Living In Papua New Guinea
Advice for British people living in Papua New Guinea including information on health, education, benefits, residence requirements and more.
This guide sets out essential information for British nationals residing in Papua New Guinea (PNG), including advice on health, education, residence requirements and more. We are unable to provide any guidance on general enquiries apart from the information listed below. See also the information on what consulates can and cannot do and the services we provide.
Entry and residence requirements
If you wish to travel to Papua New Guinea for work, business, study or tourism you must have an entry permit/visa to enter the country. Visas can be obtained from your nearest PNG diplomatic mission and issued for single or multiple entries depending on the purpose of the visit. Tourism visas are available on arrival. Passports should be valid for at least 6 months prior to the date of intended travel.
It is mandatory to hold a Work Permit and Work Visa if you are an expatriate employed in PNG. This must be obtained before you arrive. The work permit application is lodged by the employer. A signed contract of employment must be submitted at the time of the application as evidence of the term of employment. You cannot be in country while your work permit application is being processed.
To be granted permanent residence you must be the majority owner of a business investment in a registered resident business for at least 5 years with net assets and turnover exceeding K2 million.
Further information on entry and residency requirements can be found on the Department of Immigration website.
Employment and recognised qualifications
An employment contract for a specific length of time is required. Expatriate employment is generally confined to senior management positions and skilled trades people. Work permits are issued based on experience and qualifications for the role. PNG Immigration is committed to protecting jobs that can be filled by PNG nationals. As a rule you should possess a degree or other tertiary qualification or a trade certificate relative to your field of employment and demonstrate at least 3 years experience in your appropriate field of employment. Further information on employment in PNG can be found on the Department of Labour and Industrial Relations website.
Medical facilities in Papua New Guinea are very basic. Hospitals often run out of basic drugs and supplies as well as suffering from power shortages. Evacuation by air ambulance to Australia is available in more serious cases, but is very expensive. Health insurance is strongly recommended and is generally but not always arranged through the employer. There are internationally recognised health insurance providers in Papua New Guinea. Malaria is prevalent in all parts of PNG as are a number of other tropical diseases. You should contact your insurance or medical assistance company promptly if you are referred to a medical facility for treatment. Your employer should have an ambulance service in place if required. St John’s run an ambulance service but it is underfunded and unreliable. You should seek advice on vaccinations from your doctor before travelling to PNG. Medical Evacuations can be arranged through International SOS, based in Port Moresby.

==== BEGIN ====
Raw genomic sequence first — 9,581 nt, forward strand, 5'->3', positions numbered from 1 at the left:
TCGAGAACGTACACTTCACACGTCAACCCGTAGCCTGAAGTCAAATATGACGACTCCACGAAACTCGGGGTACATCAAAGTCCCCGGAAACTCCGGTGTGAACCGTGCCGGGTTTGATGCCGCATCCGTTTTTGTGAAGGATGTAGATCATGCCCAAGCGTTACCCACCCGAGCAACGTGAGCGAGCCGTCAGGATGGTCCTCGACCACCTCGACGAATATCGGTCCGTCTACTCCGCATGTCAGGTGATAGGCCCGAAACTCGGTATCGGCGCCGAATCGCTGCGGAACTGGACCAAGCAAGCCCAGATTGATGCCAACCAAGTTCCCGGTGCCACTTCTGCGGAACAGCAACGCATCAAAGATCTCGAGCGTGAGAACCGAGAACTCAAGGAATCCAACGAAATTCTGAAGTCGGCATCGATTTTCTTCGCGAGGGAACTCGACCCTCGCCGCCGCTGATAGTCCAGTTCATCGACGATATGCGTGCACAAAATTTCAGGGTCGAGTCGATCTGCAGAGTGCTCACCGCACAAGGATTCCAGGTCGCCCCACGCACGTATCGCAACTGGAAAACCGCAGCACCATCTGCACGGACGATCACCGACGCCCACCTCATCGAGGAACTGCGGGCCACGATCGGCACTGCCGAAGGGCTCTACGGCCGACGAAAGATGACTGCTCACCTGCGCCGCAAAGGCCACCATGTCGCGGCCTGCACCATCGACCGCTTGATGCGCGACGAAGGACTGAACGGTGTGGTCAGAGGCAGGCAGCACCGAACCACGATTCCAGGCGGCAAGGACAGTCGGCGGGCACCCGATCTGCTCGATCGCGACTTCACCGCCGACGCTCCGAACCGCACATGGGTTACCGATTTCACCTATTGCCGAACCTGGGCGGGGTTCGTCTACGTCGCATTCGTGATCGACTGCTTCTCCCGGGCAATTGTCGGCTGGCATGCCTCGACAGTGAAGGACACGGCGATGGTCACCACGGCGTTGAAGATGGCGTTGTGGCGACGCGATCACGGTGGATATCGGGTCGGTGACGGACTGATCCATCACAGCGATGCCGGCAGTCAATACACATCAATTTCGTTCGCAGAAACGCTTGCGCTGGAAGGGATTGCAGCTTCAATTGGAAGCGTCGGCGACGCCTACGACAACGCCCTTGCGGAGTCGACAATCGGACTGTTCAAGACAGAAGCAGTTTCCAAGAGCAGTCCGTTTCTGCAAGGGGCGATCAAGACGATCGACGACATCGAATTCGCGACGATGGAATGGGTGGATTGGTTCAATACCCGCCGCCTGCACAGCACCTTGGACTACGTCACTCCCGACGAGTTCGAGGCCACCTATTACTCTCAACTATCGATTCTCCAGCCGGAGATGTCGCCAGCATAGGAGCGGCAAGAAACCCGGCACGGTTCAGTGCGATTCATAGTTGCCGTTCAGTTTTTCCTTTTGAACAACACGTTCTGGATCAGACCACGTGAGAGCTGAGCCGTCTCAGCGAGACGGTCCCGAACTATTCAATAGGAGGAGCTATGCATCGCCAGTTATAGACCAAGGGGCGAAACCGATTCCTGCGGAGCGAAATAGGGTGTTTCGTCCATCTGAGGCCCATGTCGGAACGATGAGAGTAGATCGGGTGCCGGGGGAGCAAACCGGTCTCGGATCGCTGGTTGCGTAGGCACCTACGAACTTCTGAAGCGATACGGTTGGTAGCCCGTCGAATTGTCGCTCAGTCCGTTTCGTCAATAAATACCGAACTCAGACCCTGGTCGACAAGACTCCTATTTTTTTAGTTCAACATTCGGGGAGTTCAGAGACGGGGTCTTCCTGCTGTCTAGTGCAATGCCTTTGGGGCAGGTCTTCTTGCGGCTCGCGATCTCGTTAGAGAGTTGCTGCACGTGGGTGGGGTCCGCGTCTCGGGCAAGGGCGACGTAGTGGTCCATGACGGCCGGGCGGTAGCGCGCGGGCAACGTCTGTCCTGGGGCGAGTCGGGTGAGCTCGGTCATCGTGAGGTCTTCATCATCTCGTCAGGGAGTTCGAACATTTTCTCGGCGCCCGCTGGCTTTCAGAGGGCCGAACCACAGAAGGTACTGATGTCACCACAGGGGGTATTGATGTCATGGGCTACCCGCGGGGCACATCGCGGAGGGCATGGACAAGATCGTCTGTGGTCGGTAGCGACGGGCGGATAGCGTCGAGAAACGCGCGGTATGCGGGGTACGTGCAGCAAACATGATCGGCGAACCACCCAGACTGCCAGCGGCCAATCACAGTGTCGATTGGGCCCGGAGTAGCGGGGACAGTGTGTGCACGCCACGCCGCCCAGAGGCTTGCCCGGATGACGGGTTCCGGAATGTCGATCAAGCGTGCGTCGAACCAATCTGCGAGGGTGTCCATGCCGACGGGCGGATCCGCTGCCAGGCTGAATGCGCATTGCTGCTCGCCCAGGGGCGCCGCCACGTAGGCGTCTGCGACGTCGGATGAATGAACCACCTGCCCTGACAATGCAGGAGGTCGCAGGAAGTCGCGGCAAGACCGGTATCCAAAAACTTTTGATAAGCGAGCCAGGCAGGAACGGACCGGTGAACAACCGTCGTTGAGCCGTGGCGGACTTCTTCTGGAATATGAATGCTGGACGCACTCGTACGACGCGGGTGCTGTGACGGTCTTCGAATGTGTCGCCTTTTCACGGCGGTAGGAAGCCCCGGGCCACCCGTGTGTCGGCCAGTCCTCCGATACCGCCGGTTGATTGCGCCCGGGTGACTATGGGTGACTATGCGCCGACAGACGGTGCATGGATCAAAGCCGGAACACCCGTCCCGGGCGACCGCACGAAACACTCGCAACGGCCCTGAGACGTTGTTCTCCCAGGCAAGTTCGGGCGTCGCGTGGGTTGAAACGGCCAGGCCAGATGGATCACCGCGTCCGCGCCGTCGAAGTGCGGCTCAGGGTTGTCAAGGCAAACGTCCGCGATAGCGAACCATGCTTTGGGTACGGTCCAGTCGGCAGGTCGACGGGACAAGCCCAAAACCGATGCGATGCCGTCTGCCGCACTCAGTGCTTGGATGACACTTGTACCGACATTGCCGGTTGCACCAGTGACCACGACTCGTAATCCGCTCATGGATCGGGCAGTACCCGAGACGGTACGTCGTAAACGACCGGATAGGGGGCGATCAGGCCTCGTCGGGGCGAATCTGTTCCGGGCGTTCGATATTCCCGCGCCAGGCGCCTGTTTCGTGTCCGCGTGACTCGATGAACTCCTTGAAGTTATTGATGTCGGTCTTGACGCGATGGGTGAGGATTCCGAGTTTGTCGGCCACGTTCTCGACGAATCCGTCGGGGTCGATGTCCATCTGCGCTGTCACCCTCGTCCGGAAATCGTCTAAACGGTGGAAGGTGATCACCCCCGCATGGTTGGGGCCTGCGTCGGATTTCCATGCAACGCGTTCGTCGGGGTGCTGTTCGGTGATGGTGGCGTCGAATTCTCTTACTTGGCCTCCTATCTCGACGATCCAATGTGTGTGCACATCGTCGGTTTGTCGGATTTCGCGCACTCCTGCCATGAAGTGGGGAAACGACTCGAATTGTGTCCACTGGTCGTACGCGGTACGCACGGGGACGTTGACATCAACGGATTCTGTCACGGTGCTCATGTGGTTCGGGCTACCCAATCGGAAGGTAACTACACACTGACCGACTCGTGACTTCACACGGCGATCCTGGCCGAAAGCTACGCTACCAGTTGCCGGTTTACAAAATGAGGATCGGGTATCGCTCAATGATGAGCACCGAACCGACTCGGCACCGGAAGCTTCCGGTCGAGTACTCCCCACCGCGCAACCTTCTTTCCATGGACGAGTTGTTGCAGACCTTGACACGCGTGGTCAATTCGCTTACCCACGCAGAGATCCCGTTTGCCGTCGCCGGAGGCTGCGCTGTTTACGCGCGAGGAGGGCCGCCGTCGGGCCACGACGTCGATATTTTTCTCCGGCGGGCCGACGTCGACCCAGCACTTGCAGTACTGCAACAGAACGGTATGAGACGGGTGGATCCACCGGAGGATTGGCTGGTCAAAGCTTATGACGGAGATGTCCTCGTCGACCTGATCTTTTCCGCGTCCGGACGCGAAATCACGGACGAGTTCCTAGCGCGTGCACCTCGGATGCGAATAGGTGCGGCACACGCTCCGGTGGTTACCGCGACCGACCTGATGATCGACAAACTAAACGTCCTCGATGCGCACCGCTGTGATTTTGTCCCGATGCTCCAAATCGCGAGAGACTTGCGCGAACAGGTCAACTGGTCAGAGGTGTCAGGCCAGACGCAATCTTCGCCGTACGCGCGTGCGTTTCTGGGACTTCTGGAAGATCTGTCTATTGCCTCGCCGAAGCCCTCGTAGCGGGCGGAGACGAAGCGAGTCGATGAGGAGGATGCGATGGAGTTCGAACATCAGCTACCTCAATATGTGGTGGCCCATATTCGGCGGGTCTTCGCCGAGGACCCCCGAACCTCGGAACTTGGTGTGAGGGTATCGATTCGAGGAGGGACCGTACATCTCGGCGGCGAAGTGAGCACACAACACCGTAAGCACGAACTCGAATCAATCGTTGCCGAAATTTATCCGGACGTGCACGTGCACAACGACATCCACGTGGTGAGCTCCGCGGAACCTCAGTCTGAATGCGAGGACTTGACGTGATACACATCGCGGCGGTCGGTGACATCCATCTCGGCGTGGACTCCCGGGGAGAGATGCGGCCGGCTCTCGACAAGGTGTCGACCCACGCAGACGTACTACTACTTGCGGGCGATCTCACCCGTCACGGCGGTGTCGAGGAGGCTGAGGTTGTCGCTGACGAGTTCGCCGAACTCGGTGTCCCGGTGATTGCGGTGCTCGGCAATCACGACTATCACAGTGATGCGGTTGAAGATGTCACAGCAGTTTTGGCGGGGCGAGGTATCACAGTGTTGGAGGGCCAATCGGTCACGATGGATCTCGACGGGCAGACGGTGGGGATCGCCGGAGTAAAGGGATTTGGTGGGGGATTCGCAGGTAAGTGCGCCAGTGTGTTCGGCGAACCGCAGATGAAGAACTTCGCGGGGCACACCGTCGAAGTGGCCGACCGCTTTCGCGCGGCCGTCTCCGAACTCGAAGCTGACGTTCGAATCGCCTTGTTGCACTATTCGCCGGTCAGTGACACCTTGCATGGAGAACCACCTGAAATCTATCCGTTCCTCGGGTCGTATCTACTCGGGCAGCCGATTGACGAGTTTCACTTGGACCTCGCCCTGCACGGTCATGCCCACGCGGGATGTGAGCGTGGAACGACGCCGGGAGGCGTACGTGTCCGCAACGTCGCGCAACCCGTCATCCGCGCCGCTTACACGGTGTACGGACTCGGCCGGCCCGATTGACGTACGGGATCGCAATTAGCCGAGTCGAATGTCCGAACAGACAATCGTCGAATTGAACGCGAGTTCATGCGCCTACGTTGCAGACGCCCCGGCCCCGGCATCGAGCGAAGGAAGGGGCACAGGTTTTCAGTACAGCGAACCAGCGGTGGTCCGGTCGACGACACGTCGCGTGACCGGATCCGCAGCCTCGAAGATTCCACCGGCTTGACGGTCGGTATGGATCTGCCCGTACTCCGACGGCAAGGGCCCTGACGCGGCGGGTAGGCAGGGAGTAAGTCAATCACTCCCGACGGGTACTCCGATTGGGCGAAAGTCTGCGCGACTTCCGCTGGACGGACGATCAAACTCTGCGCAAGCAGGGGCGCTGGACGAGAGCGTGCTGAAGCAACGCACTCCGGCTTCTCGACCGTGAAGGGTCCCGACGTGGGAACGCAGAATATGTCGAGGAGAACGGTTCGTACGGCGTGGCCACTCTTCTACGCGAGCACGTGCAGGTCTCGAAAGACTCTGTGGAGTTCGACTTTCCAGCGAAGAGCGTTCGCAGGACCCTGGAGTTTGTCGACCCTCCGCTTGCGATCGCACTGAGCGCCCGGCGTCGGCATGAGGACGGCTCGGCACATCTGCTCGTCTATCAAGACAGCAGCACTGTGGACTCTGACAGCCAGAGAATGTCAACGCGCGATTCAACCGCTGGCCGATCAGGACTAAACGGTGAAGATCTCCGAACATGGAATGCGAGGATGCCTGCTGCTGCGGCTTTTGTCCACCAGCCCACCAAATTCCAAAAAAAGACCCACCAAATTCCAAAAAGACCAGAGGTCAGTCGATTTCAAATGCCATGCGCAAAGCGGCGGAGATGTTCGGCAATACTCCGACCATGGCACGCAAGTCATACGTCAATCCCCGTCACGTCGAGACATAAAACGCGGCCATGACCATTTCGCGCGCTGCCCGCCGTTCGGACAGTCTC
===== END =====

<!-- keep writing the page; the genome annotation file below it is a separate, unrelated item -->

Papua New Guinea has a variety of schooling levels. Consult your employer before making a decision. Many expatriates send their children to school in Australia or New Zealand.
Driving licences and vehicles
Importing your car can be an expensive process. In addition to the freight and insurance costs, there are also import duties which can, depending on the size of your vehicle, range from 40% to 110% of the vehicle’s value. An Import Goods and Services Tax of 10% is also collected at the time of import. There are also quarantine fees, port handling fees and registration fees. Insurance regulations in Papua New Guinea differ from those in the UK. It is important to check carefully what cover your policy provides. For further information go to the Papua New Guinea Customs website. The minimum driving age is 18 years. A PNG driver’s licence is compulsory.
Income tax is based on salary up to a maximum tax rate of 45%. Further information can be found on the Income Tax and Revenue Commission website
Papua New Guinea is still very much a cash based society in the rural areas. Shops in towns and cities usually accept international credit cards. Cash in sterling or US dollars can be exchanged for local currency at the airport, in banks and at some hotels. Opening a bank account is a simple but time-consuming exercise requiring passport identity and evidence of residence in PNG. Interest rates are very low. If you run out of funds to pay bills, the British High Commission Port Moresby is unable to give you money. We can however advice you on procedures for transferring money from the UK or elsewhere. We can also contact family or friends if other channels are unavailable and arrange for transfer of funds via the Foreign and Commonwealth Office (FCO) in an emergency.
Property and property disputes
Property in Papua New Guinea is extremely expensive. There are frequent disputes amongst traditional landowners over titles and ownership. Rightful ownership can be difficult to verify. Investment in property should only be considered with the assistance of local legal advice.
This information is provided as a general guide and is based upon information provided to the high commission by the relevant local authorities and may be subject to change at any time with little or no notice. The FCO and the British High Commission will not be liable for any inaccuracies in this information. British nationals wishing to obtain any further information must contact the relevant local authority.